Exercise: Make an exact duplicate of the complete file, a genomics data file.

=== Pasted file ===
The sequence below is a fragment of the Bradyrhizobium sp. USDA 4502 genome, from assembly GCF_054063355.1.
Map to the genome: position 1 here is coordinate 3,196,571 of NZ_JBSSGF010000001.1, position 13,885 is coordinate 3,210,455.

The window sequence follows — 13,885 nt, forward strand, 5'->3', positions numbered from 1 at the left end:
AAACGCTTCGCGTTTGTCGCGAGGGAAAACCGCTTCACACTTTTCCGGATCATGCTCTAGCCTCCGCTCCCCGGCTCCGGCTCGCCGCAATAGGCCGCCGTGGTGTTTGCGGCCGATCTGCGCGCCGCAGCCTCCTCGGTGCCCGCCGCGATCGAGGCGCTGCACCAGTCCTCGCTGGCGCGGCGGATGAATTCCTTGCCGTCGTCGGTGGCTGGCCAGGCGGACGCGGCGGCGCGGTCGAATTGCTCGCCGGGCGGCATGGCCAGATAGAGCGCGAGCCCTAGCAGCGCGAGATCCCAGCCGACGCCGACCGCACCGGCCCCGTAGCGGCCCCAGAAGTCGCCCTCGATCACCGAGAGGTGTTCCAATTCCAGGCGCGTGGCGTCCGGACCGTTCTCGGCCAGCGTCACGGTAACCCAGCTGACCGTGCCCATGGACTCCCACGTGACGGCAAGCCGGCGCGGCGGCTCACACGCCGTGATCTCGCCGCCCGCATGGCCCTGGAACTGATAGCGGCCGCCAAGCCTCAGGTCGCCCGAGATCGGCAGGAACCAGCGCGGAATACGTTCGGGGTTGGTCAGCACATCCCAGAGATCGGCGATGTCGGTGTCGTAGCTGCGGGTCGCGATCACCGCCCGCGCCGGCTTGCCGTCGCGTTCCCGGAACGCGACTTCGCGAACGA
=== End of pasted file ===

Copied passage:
The sequence below is a fragment of the Bradyrhizobium sp. USDA 4502 genome, from assembly GCF_054063355.1.
Map to the genome: position 1 here is coordinate 3,196,571 of NZ_JBSSGF010000001.1, position 13,885 is coordinate 3,210,455.

The window sequence follows — 13,885 nt, forward strand, 5'->3', positions numbered from 1 at the left end:
AAACGCTTCGCGTTTGTCGCGAGGGAAAACCGCTTCACACTTTTCCGGATCATGCTCTAGCCTCCGCTCCCCGGCTCCGGCTCGCCGCAATAGGCCGCCGTGGTGTTTGCGGCCGATCTGCGCGCCGCAGCCTCCTCGGTGCCCGCCGCGATCGAGGCGCTGCACCAGTCCTCGCTGGCGCGGCGGATGAATTCCTTGCCGTCGTCGGTGGCTGGCCAGGCGGACGCGGCGGCGCGGTCGAATTGCTCGCCGGGCGGCATGGCCAGATAGAGCGCGAGCCCTAGCAGCGCGAGATCCCAGCCGACGCCGACCGCACCGGCCCCGTAGCGGCCCCAGAAGTCGCCCTCGATCACCGAGAGGTGTTCCAATTCCAGGCGCGTGGCGTCCGGACCGTTCTCGGCCAGCGTCACGGTAACCCAGCTGACCGTGCCCATGGACTCCCACGTGACGGCAAGCCGGCGCGGCGGCTCACACGCCGTGATCTCGCCGCCCGCATGGCCCTGGAACTGATAGCGGCCGCCAAGCCTCAGGTCGCCCGAGATCGGCAGGAACCAGCGCGGAATACGTTCGGGGTTGGTCAGCACATCCCAGAGATCGGCGATGTCGGTGTCGTAGCTGCGGGTCGCGATCACCGCCCGCGCCGGCTTGCCGTCGCGTTCCCGGAACGCGACTTCGCGAACGA